He sees two possible options. First, all ethnic groups in Burma could design a unified curriculum together, which would incorporate lessons about each of their histories and cultures, and which would be used in all schools across the country. “But we foresee that would be chaos,” he says, adding that the second option might be more simple: The government can design 60 percent of the curriculum, which would be followed by everybody, while 40 percent would be left open for ethnic groups to determine on their own, perhaps state by state.
In either case, education policy must not be developed by only one side, he says.
“We feel like they have their hand over us,” he says of the government, “and this will limit our ability to continue running our ethnic education.
“In the past they killed, they burned and they tortured, and every time we would regain our energy. But this time we need to be very careful. They may be trying to cut us off in a soft way, and we are concerned that the identity we have preserved over more than six decades will start to die out, gradually.”
SURIN, 2 September 2014 (NNT) - 1,837 Migrant workers have registered at the Surin One Stop Service since it opened on August 4th up to September 1st 2014.
The Surin Employment Authority has stated that since the opening of the Surin One Stop Service for migrant workers, laborers from Myanmar, Laos, and Cambodia have been coming in droves. A total of 704 workers have applied for legal documents as hired migrant workers.
The center has almost finished the process of registering workers who have applied so far. The province expects to finish registering all migrant workers soon.
The fight for control of Libya between the Misrata-led Islamist-leaning coalition and the Zintan-led forces is escalating by the day. Hundreds have been killed and thousands displaced in over six weeks of clashes and heavy artillery fire. The Misrata side emerged victorious in the battle over Tripoli’s international airport, taking control of the capital, and made advances around Benghazi, but the larger political divide remains unresolved. A newly formed parliament convened in Tobruk and has the backing of the Zintan-led anti-Islamists and the international community; but the previous legislature in Tripoli challenges its authority. Without a minimum of consensus, Libya is likely to have two ineffectual governments with militias exerting real control on the ground.
Yemen’s Huthis continued to challenge the government’s authority, potentially undermining the already-fragile transition. Throughout the month Huthis organised mass anti-government protests in the capital Sanaa while armed supporters gathered around the city. In late August, their leaders rejected a government offer to resign; ongoing negotiations are hung on the complicated issue of fuel subsidies. Counter rallies largely attended by rivals from the Sunni Islamist Islah party and supported by President Hadi only served to escalate tensions. (See our latest report on the Huthis.)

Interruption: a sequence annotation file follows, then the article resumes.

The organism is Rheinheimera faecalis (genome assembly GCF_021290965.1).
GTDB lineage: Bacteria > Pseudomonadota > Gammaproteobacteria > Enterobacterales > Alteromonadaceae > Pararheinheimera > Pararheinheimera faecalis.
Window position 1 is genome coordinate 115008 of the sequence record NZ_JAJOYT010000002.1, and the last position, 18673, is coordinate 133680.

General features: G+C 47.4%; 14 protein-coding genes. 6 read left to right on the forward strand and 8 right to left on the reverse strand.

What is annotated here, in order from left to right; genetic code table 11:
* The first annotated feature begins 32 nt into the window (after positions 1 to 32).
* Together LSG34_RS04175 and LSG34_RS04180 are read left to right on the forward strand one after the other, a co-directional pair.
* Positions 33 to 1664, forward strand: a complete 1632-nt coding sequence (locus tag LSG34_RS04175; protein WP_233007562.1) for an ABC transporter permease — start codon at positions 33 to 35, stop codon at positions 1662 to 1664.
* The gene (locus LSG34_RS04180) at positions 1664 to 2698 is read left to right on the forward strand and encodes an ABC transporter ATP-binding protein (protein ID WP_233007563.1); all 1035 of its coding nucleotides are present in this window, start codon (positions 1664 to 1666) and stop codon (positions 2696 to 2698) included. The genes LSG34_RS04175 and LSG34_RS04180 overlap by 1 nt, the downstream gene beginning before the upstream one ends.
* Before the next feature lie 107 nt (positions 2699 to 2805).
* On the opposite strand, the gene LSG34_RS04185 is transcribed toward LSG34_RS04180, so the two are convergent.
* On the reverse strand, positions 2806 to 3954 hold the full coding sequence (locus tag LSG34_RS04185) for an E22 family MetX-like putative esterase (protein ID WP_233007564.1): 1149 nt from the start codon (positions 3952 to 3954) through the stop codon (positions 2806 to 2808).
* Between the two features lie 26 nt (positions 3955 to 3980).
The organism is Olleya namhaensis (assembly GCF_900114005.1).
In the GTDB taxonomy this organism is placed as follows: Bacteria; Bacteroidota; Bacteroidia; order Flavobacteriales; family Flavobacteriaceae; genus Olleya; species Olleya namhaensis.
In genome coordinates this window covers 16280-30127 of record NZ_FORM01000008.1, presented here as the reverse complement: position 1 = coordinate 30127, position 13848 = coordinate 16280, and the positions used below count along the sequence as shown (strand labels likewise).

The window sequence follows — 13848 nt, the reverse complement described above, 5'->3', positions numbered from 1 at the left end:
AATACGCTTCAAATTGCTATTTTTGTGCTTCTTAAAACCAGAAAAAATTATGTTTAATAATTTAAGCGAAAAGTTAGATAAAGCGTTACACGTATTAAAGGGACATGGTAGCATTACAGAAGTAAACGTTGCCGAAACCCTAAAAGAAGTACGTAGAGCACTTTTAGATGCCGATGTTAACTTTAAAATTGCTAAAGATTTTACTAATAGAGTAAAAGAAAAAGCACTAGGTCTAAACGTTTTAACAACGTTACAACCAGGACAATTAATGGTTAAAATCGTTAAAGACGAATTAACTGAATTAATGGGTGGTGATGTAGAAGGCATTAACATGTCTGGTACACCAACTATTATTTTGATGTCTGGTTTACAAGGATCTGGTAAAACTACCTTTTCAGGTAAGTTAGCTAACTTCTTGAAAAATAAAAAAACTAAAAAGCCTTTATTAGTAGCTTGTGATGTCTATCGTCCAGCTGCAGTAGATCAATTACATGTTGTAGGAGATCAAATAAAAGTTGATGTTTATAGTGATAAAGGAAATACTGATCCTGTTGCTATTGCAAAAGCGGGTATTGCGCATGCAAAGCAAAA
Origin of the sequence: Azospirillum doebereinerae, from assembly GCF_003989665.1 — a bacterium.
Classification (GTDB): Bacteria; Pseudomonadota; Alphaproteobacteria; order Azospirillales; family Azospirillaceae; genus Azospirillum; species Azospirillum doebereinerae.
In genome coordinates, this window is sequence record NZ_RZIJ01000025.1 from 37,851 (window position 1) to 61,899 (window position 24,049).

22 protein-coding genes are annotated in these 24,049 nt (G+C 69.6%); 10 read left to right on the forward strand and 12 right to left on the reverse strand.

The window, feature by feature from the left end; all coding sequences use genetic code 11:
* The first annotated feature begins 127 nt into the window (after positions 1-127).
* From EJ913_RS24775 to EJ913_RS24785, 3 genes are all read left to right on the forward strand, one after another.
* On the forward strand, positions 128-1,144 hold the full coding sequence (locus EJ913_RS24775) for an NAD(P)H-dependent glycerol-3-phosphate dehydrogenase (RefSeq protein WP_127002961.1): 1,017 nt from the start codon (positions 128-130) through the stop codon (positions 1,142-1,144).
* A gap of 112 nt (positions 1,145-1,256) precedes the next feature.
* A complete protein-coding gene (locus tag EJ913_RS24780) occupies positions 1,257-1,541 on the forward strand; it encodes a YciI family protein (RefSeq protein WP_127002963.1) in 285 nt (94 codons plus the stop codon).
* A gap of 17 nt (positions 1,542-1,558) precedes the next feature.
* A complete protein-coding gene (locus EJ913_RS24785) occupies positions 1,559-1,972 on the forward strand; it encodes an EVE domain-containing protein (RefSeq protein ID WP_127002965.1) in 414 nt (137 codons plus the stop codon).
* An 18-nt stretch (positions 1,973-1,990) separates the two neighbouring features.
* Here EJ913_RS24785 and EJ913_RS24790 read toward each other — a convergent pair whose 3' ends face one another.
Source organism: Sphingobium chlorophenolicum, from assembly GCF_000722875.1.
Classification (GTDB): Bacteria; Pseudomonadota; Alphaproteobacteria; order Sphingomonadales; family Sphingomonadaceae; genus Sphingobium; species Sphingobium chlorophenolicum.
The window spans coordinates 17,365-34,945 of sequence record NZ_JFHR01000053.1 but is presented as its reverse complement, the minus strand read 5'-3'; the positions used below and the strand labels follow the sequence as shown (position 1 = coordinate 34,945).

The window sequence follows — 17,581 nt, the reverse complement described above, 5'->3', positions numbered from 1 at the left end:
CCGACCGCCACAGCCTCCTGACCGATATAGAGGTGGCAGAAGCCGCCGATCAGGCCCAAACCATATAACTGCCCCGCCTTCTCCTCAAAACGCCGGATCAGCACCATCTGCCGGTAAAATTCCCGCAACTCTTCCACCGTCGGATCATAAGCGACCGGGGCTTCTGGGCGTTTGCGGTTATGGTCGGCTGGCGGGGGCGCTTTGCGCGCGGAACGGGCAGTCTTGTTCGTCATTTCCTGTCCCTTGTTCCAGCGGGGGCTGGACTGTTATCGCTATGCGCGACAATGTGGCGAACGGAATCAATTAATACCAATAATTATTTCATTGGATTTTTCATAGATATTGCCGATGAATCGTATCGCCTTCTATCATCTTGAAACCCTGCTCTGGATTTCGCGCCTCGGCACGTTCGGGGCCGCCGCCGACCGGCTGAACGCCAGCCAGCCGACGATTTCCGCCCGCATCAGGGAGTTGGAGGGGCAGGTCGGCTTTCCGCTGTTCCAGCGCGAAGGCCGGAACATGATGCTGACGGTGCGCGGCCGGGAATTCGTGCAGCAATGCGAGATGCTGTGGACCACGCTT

For the first time since 2011, the U.S. intervened militarily in Iraq in August. Although the operation was initially explained by the need to avert a potential “genocide” of the northern Yazidi community and protect U.S. personnel and assets from the jihadi Islamic State (IS; formerly ISIL), its objectives were later expanded to include the protection of critical infrastructure such as Mosul dam. Meanwhile in Baghdad, Prime Minister Nouri al-Maliki finally agreed to step down after most of his domestic and international backers joined in supporting his nominated replacement, fellow Dawa party member Haider al-Abadi. (See our recent commentary on IS.)
Syria’s northern armed opposition faced an increasingly dire situation as regime forces continued advancing in Aleppo and jihadis from IS gained territory north of the city. IS also continued its push to extend and consolidate control in the east, where it executed hundreds of tribal members in response to a local uprising against its rule in Deir al-Zour province and captured the regime’s last remaining stronghold in Raqqah province.
In one of the most serious spillovers of the Syrian conflict into Lebanon, the border town of Arsal witnessed heavy clashes between Lebanese Armed Forces (LAF) and Syrian rebels that left as many as 100 dead. Militants attacked checkpoints and seized official buildings before a counteroffensive by the Lebanese army, aided by Syrian Air Force raids, reclaimed the city after a 5-day battle.
The death toll from Israeli-Palestinian fighting in the Gaza Strip continued to mount: by the time a ceasefire agreement was reached on 26 August, more than 2100 mostly civilian Palestinians, at least 66 Israeli soldiers and 6 civilians inside Israel had been killed since the start of hostilities in July. Initial reports on the details of the ceasefire agreement suggested terms were vague and discussions of core issues had been deferred to later talks. (See our latest briefing and commentary)
Mass anti-government protests in Pakistan are threatening to undermine the country’s fragile democratic transition and have raised fears of an impending military intervention (see our recent Conflict Alert). For weeks, protests leaders have called for Prime Minister Nawaz Shariff’s resignation, the dissolution of parliament and new elections. In mid-August they led supporters into Islamabad’s “Red Zone”, home to several key government buildings. The military later came directly into the fray, with army chief General Raheel Sharif reportedly intending to mediate and then act as guarantor of a negotiated settlement between government and protesters.
India-Pakistan relations deteriorated sharply as the two states again clashed over Kashmir. Deadly exchanges-of-fire along the Line of Control resumed, with each side claiming civilian casualties. India cancelled foreign secretary-level talks aimed at setting an agenda for resuming the countries’ dialogue process after Pakistan’s High Commissioner met Kashmiri separatist leaders in New Delhi.